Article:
Data Products: Aaron Biller @ Postmates

“Real-time Fraud Detection”

This is part of a series of interviews on how companies are building data products. In these interviews, we’re sharing how data teams use data, with a deep dive into a data product at the company. We also cover tech stacks, best practices and other lessons learned.

About

Aaron Biller is a lead data engineer at Postmates. Postmates is an on-demand delivery platform with operations in 3,500 cities in the US and Mexico. With over 5 Million deliveries each month, Postmates is transforming the way food and merchandise is moved around cities.

A successful, on-time delivery is the single most important event for Postmates’ business.

“In the very, very early days, we would query our production database to understand how many deliveries we had for the past day. Reporting on our metrics would happen with spreadsheets. Clearly that wouldn’t scale, and so we shifted our analytics to a data warehouse and used Amazon Redshift” says Aaron Biller, Engineering Lead for Data at Postmates.

What business problem does this data product solve? 

“Data is ubiquitous at Postmates. It’s much more than reporting – we’re delivering data as a product and support data microservices”, says Biller.

Consider fraud prevention. On-demand platforms like Postmates have a unique exposure to payments and fraud because they have to assess risk in real-time. 

While the warehouse does not operate in real-time, it ingests and transforms event data from all transactions for downstream consumption by predictive models and real-time services.

The Postmates risk team has engineered an internal risk detection microservice called “Pegasus”. Event data passes through a series of transformations in Redshift and feeds into “business rules”, which take the transformed data as input and produce decisions as output, with live decisions for every individual transaction on the Postmates platform.

In addition to Fraud, the data team has built an infrastructure that drives four major use cases for data:

  • Reporting: Daily reporting on successful deliveries and other KPIs along different dimensions like market, partners, service, etc.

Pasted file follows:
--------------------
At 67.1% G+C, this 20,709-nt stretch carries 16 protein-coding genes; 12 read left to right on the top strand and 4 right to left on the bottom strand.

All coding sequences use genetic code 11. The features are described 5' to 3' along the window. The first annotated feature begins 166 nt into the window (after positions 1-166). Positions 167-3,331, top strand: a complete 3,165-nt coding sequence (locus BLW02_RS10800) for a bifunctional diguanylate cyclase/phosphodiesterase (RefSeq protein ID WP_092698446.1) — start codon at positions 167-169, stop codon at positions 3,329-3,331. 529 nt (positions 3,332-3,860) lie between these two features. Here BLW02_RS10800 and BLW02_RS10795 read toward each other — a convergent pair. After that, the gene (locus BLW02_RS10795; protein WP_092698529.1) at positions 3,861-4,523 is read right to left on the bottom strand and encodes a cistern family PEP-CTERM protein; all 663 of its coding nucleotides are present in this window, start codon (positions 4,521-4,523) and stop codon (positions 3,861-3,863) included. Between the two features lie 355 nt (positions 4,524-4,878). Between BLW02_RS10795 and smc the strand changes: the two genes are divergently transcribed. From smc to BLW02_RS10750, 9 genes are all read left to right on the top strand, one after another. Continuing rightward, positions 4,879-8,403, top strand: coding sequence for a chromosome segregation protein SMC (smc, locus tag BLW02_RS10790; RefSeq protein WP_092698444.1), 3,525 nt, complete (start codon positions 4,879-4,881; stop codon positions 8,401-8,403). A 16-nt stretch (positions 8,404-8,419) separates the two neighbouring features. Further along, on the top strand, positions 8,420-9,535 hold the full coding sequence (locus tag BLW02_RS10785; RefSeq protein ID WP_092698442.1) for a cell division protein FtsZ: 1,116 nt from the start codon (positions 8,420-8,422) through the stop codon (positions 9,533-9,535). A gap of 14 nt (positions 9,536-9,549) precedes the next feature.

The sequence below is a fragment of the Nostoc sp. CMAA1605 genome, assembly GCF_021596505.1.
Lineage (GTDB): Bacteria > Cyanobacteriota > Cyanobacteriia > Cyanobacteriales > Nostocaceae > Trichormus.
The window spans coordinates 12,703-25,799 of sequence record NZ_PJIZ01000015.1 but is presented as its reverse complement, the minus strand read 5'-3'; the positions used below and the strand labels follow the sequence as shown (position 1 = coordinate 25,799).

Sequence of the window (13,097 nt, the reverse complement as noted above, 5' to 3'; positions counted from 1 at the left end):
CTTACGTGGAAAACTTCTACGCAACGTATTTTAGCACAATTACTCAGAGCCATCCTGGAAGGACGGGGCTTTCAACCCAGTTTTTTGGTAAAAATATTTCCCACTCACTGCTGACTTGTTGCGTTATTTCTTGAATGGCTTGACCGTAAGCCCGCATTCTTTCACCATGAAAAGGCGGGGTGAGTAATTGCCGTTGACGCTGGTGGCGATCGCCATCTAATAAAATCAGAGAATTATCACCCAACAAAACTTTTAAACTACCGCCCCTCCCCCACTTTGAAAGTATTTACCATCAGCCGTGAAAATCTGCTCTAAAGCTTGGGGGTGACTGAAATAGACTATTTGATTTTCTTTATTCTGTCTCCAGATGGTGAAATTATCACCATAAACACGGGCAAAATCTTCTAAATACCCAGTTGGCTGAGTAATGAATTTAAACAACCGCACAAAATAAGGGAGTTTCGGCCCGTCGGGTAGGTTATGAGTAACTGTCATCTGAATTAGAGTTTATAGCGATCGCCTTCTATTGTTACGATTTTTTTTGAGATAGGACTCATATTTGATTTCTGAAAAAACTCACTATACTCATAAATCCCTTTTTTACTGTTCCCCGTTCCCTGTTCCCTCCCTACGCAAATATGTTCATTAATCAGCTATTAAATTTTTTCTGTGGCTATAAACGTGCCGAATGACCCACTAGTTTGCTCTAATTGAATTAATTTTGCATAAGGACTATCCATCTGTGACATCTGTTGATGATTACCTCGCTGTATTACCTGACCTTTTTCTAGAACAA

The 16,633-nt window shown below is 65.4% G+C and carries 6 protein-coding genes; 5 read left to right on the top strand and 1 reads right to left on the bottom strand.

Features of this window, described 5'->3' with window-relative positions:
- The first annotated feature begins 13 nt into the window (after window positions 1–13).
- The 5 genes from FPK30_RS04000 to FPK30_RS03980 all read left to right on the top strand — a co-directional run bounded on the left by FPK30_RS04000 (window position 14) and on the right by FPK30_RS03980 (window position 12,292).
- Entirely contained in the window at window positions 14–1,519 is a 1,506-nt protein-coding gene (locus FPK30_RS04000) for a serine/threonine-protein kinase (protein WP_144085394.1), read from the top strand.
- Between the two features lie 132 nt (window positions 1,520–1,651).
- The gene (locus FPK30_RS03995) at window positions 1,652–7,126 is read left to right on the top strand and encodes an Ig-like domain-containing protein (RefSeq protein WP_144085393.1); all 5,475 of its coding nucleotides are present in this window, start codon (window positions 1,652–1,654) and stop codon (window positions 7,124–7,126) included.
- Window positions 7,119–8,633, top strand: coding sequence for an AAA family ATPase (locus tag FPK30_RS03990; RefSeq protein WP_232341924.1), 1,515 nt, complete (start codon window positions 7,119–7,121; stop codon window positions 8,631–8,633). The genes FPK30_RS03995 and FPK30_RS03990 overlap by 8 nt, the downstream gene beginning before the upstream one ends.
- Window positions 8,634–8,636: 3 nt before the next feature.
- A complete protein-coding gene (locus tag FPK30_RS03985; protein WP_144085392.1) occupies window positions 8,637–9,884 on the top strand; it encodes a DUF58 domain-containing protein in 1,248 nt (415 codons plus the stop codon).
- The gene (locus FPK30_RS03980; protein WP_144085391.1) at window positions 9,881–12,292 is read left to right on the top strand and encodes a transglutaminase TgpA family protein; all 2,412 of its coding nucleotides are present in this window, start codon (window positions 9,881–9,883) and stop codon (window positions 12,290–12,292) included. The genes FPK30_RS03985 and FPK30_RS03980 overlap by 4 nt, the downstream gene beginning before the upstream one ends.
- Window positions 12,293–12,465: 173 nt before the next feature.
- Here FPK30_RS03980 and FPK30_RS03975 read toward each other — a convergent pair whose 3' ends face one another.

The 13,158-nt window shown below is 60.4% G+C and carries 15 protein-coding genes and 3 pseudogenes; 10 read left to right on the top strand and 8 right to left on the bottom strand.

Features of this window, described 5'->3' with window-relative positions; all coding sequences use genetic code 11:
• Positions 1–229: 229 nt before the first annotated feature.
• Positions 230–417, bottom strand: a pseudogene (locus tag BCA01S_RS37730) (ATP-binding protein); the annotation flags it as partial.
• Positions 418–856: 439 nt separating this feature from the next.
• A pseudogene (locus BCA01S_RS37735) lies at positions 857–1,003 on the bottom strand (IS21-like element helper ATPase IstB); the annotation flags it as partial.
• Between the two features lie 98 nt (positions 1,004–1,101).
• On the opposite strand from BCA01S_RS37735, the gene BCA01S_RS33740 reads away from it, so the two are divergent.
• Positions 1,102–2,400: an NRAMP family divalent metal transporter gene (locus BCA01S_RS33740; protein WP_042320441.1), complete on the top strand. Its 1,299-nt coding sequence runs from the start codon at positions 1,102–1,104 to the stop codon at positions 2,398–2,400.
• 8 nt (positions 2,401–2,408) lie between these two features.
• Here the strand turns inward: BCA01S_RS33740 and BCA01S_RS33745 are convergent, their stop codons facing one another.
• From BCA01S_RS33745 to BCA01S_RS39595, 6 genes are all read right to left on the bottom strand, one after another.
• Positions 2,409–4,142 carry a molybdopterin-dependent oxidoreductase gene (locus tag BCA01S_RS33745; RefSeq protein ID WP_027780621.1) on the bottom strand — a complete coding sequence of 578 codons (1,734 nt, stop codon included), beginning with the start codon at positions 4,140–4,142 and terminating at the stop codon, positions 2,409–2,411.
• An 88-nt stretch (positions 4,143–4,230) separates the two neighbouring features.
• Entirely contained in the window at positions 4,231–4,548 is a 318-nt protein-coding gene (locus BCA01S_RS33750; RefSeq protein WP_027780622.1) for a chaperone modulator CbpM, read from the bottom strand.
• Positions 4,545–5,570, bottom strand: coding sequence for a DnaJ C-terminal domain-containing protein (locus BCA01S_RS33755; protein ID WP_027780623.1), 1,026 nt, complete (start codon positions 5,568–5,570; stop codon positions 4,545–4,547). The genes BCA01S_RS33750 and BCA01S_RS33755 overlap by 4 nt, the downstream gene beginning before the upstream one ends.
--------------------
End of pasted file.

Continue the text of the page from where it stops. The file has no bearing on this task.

• Operations: Minimize the cost per delivery by optimizing route efficiencies, batching / chaining orders, improving delivery times and reducing wait times for couriers
  • Payments: Calculate payouts to Postmates’ fleet of couriers, based on their completed pick-ups, deliveries, wait times, distance traveled and also bonuses and tips.
  • Risk / Fraud: Calculate and predict risk factors for credit card fraud and other transactions that involve payments such as growth promotions and funding of Fleet debit cards.

What is the tech-stack used?

As things have progressed at Postmates, they added more developers, more microservices and more data sources. “The amount of data we have, period, and the amount of new data we generate every day has expanded exponentially,” describes Biller the growth at Postmates.

Consider the amount of data collected during “peak delivery time” on Sunday nights, when people order their dinner to eat at home.

“Three years ago, we captured data from a certain number of ongoing deliveries on a Sunday night at peak. We’re now at about 30x the number of deliveries in flight. And we’re also monitoring and tracking so many more events per delivery. In short, we’re doing 30x the deliveries, and a single delivery includes 10x the data, and it just keeps growing,” explains Biller.

Amazon Redshift and Google BigQuery are the primary data warehouses.  

  • Data ingestion is done via EMR and Kinesis
  • Business intelligence is Chartio
  • Modeling is done in the data warehouse using Airflow

What are the sources of data?

The vast majority of raw data comes from the Postmates app itself. In addition to the app, the data team has built integrations with 3rd party services. Examples include:

  • Facebook for ad campaigns
  • Stripe for payments
  • Zendesk for support

You can write a query that combines 13 data sources in one single query and just run it and get data. That’s extraordinarily useful and powerful from an analytics and reporting perspective.”

Lars Kamp

Lars Kamp

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